Have you ever become proficient on an issue only to see some partisan hack deliberately skew the facts hoping that others won’t see the deception? We see revisionist history all the time. But let’s be honest, even reasonable people can have different interpretations of an event. However, it’s something entirely different when someone skews the facts even though he was corrected on it in the past. This article is about correcting those who feel the need to tell the same fiction over and over again.
Back in January, there was a big ruckus over a story published in the Milwaukee Journal Sentinel about Scott Walker refusing federal stimulus funds. Columnist Steve Schultz entitled his piece, “Walker Says No Thanks to Federal Stimulus Dollars”, implying that Walker would reject any available stimulus funding for Milwaukee County. After local leaders and politicians had responded harshly to Walker’s position, Walker published an editorial a week later in the Milwaukee Journal Sentinel trying to clarify his position.
Local liberal bloggers went wild with the story and recycled the same old content ad nauseam in their posts for months – yes, I said for months. After awhile, it got nauseating. So I decided to do some research to see if Walker was getting a fair shake. I rummaged the internet reading article after article. I read every relevant piece on the topic in the local media. I also read both of Walker’s editorials, one in the Milwaukee Journal Sentinel and the other in the Wall Street Journal. After reading many opposing points of view, I called the Walker Office to verify if Schultze had in deed misrepresented Walker's position. The answer was a resounding “yes.”
So I wrote an op-ed called, “The Milwaukee Journal Sentinel Hit-Job on Scott Walker’s Stimulus Position” where I laid out Walker’s position as clear as I could.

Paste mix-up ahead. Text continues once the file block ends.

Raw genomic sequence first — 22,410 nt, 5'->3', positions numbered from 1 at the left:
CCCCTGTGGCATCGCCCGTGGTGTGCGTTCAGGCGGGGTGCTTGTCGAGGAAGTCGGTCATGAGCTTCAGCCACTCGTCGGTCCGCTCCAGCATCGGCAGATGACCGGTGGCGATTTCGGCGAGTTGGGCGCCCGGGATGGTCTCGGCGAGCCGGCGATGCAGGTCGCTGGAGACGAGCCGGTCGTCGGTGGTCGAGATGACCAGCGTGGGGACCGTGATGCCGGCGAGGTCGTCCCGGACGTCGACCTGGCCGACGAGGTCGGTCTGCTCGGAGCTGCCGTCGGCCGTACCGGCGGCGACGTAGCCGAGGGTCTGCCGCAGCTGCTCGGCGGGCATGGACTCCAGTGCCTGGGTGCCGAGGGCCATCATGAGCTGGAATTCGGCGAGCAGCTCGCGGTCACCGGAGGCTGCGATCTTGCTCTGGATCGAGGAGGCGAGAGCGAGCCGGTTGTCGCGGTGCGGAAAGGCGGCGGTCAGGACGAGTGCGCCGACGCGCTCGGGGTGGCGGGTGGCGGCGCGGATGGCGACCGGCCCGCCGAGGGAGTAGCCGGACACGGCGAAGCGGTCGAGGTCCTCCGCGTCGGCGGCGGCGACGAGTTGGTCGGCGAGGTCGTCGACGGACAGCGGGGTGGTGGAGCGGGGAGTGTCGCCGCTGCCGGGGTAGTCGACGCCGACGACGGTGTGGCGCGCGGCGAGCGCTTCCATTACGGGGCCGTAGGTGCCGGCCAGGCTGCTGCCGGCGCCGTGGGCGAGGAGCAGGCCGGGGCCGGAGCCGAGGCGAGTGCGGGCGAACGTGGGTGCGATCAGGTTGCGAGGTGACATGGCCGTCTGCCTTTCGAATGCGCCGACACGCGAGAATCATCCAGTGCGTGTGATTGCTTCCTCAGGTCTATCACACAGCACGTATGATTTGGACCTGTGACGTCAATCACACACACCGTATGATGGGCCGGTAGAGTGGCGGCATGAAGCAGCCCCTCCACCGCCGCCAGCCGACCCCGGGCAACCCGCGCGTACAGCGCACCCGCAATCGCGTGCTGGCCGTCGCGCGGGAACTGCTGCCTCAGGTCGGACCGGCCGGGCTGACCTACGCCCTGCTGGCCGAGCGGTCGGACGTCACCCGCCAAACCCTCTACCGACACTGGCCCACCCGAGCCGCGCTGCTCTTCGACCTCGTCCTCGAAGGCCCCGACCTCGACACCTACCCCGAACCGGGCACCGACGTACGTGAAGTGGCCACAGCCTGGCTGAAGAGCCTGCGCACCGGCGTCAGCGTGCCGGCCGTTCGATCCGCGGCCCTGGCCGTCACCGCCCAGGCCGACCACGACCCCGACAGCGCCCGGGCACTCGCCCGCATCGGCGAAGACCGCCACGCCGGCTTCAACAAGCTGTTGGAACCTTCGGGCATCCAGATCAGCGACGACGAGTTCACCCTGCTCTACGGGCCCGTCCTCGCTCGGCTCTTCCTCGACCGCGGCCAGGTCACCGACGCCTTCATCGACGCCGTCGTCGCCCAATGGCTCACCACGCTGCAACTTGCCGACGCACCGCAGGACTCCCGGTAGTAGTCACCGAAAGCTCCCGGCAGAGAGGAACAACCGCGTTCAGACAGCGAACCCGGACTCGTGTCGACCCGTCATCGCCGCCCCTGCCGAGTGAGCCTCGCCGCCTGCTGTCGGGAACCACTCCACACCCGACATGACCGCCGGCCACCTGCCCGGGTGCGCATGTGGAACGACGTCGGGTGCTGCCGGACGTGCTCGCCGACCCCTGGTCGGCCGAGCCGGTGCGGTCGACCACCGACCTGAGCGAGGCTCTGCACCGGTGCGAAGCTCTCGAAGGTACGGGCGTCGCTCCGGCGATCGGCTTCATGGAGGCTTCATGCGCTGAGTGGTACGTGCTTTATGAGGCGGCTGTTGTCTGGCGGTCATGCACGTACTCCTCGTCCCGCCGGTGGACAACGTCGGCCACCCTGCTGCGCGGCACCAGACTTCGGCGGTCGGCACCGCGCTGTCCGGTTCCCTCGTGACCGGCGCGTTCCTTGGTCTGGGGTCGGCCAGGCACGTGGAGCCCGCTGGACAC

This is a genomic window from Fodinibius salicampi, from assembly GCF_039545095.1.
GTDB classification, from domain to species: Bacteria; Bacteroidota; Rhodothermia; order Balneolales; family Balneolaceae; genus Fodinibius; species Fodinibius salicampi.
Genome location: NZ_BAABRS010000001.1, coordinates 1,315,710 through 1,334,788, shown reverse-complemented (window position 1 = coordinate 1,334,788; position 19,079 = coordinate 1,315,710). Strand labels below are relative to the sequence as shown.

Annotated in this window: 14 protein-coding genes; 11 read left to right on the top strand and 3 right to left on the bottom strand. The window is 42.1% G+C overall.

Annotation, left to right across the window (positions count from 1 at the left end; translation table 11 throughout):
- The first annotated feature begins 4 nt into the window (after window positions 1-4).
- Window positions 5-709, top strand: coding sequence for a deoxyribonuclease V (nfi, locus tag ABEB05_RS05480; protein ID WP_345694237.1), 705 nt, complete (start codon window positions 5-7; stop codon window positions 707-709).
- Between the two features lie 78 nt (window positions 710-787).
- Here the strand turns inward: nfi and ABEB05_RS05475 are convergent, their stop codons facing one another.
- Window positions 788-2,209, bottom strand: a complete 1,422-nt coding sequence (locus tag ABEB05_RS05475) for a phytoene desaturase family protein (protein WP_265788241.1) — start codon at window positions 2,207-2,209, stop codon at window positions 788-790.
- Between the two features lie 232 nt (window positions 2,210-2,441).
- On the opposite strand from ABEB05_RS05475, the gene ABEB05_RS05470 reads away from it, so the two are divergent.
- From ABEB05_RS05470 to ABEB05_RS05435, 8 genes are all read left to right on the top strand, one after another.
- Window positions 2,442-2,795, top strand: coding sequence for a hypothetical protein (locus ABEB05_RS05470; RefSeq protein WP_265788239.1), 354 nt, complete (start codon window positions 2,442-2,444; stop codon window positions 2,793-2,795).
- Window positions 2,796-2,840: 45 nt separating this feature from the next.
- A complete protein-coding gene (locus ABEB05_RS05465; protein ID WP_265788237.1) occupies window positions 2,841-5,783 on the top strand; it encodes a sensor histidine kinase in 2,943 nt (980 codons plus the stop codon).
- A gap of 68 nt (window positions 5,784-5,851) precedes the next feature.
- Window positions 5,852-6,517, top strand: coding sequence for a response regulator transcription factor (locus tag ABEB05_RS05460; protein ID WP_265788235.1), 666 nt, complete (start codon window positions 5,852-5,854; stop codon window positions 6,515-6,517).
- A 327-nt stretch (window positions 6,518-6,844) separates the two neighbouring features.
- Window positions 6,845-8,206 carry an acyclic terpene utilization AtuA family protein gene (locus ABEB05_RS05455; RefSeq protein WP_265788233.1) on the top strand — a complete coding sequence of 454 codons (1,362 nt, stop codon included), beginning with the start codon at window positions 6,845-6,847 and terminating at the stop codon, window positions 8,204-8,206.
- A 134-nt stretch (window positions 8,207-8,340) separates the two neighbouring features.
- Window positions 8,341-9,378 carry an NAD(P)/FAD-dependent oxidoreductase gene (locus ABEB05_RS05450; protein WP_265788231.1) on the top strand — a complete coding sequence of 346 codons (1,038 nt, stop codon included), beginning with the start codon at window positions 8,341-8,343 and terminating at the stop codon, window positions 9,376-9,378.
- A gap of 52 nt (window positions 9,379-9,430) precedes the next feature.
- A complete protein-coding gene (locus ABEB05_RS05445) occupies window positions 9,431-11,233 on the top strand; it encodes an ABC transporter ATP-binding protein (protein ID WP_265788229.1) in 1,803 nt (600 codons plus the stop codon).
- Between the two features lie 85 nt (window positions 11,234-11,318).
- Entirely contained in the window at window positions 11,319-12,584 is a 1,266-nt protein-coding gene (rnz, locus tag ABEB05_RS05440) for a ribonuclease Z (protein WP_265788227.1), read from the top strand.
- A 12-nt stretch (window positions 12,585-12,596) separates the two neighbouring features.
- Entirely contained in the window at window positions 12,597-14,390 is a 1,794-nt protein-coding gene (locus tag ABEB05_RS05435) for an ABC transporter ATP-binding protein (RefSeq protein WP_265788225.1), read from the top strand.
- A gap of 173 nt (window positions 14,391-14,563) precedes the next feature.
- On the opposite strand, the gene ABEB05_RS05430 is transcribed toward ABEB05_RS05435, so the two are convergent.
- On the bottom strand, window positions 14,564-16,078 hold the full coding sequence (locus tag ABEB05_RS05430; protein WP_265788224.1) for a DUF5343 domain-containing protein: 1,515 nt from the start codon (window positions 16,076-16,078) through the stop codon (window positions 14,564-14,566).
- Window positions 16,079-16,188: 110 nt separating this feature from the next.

Just recently, Cory Liebmann wrote an article entitled, “The Walker Anti-Stimulus Tour” which turns out to be a blatant mischaracterization designed to re-circulate a debunked lie. The basic gist of his piece was that since Scott Walker made such a fuss over accepting stimulus dollars, then perhaps he should tour the state telling those cities and towns that had benefited from it to return those funds to the federal government. Cory Liebmann writes,
“Eventually he created confusing and ever evolving criteria so that he could give any answer that a potential voter would want to hear on the subject. But despite his deception and various positions, everyone knows that he was and still is against the stimulus. Quite simply it appeases the extreme right wing that makes up his base of support for the Republican primary for governor. Walker hates the federal stimulus, every knows it, and he should have to own his position. All over the entire state."
Liebmann states that Walker gave a “confusing and ever-evolving criteria” to give right wing voters what they wanted to hear. Is this true? Is Walker's acceptance criterion confusing? In Walker’s editorial to the Milwaukee Journal Sentinel, he laid out just three steps for accepting federal stimulus dollars. (Yes, Walker’s “confusing” acceptance criterion is only three steps.) Let’s take a peek. In order to accept federal stimulus dollars there can be:
1. No local match
2. No long term commitment to the federal government
3. No continuing operational costs.
Walker’s criterion is so clear, even Liebmann could understand it. Liebmann also points out that Walker’s acceptance criterion is “ever-evolving.” I challenge Liebmann to reproduce anything that Scott Walker has said or has written that demonstrates an evolving acceptance criterion. Maybe he could do a search at the One Wisconsin Now to find more fictional information to help such a search.
The notion that Scott Walker is opposed to accepting any type of federal funding is absurd. Back in December of 08, Walker sought out $40 million in stimulus dollars for Milwaukee’s busing system. And in March of 09, Walker said he wanted the stimulus funds because it met his acceptance criteria. Why did Walker pursue bus funding? Simple, if it didn’t cost the county additional expenditures and continuing commitments, he was open to the idea.
At the time Walker laid out his acceptance criterion, we heard politicians scaring people talking about “the biggest recession since the Great Depression.” I only wish we had more politicians in Wisconsin that advocate for the taxpayer, especially during a time when our state budget deficit is hovering at a record breaking high. Instead, we have a governor who approved of a budget that raises taxes and fees by more than $2 billion and creates $3.6 billion in new spending. Hey Leibmann, instead of crying about a politician trying to save the county money, why don’t you go after those democrats who increased our state budget to the highest per capita deficit in the nation? I won't hold my breath.